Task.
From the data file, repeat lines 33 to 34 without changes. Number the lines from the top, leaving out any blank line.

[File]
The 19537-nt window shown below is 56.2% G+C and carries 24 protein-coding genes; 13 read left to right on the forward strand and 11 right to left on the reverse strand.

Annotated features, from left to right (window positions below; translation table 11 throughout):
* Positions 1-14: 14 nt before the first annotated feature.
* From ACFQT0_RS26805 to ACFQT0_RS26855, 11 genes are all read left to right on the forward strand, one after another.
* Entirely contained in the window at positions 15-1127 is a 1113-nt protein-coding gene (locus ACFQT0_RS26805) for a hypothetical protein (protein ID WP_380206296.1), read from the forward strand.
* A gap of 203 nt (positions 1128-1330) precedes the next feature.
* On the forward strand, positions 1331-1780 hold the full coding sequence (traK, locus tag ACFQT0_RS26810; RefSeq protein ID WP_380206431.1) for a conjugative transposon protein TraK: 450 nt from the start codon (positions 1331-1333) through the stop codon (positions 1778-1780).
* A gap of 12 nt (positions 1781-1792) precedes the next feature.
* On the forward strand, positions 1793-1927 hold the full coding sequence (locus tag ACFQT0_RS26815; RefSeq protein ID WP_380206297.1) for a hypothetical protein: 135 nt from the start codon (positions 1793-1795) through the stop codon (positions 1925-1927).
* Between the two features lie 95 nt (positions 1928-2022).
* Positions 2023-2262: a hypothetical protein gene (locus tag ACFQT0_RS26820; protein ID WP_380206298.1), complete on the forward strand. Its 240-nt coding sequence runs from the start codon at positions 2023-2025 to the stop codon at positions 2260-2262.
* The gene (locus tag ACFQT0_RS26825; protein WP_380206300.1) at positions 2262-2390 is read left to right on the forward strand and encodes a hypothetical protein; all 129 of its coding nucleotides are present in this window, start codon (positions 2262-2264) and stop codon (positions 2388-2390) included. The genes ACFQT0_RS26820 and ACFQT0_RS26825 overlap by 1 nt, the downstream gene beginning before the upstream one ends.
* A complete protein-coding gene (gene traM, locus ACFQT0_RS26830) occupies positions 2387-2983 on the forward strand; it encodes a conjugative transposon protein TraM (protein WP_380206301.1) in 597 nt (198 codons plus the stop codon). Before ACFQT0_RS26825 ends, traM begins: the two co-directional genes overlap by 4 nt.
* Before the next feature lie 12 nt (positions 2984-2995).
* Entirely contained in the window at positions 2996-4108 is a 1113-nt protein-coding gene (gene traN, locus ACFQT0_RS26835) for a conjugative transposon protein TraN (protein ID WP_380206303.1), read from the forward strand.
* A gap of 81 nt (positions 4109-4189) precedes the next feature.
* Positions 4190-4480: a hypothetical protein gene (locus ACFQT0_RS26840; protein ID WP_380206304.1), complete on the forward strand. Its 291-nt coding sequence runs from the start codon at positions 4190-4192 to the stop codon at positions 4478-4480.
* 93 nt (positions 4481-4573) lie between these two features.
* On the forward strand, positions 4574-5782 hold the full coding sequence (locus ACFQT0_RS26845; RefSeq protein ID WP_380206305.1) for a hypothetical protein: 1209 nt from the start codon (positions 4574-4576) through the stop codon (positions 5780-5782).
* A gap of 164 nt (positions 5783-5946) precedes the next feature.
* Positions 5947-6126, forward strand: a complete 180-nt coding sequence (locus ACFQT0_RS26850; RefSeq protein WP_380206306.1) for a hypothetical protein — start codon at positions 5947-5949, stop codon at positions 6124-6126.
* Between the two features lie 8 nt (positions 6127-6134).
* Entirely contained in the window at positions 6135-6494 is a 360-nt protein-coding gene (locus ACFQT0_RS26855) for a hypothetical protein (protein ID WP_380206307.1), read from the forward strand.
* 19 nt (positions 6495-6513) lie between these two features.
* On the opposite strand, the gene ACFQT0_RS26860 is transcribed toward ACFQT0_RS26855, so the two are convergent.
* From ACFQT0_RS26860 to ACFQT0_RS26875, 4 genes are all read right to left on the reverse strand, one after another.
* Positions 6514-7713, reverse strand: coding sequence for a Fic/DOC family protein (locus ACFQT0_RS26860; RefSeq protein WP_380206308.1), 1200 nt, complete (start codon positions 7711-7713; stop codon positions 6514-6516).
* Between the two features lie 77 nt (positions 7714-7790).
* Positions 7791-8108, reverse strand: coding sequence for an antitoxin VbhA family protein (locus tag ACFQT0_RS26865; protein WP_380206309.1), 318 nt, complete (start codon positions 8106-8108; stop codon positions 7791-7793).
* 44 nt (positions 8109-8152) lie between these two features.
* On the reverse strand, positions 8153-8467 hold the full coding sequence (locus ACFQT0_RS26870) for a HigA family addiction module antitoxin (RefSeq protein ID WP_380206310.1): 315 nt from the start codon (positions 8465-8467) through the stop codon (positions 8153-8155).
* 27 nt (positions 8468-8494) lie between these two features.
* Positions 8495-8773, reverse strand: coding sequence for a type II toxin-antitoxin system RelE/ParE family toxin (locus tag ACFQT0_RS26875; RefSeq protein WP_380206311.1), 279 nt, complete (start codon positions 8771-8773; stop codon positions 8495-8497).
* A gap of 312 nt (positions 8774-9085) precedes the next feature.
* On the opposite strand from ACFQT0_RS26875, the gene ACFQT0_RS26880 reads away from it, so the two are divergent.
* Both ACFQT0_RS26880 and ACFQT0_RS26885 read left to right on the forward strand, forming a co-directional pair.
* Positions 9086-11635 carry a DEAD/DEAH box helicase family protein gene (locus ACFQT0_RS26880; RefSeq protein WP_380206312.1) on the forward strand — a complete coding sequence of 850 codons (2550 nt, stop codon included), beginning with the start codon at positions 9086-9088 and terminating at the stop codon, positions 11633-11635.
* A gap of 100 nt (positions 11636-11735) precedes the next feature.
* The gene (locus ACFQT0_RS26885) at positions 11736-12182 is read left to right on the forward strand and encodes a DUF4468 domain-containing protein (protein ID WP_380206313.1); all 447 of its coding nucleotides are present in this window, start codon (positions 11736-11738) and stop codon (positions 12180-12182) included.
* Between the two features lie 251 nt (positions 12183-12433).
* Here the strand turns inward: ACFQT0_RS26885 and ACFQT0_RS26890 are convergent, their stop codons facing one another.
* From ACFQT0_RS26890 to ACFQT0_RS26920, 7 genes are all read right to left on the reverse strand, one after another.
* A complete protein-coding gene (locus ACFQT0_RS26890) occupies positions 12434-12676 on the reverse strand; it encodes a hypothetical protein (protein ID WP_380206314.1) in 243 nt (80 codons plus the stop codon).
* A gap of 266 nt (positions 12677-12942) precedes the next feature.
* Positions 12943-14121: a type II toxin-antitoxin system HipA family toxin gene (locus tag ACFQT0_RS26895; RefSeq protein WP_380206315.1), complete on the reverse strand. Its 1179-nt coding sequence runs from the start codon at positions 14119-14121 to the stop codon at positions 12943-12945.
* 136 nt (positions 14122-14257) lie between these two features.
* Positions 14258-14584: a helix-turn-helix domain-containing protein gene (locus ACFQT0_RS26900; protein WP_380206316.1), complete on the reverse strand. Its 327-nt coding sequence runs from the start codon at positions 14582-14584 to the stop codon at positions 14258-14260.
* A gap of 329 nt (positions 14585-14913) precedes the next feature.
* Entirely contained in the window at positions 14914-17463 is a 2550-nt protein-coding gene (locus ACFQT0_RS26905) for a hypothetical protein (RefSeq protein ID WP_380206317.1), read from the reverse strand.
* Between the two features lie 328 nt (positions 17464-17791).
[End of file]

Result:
* Positions 8495-8773, reverse strand: coding sequence for a type II toxin-antitoxin system RelE/ParE family toxin (locus tag ACFQT0_RS26875; RefSeq protein WP_380206311.1), 279 nt, complete (start codon positions 8771-8773; stop codon positions 8495-8497).
* A gap of 312 nt (positions 8774-9085) precedes the next feature.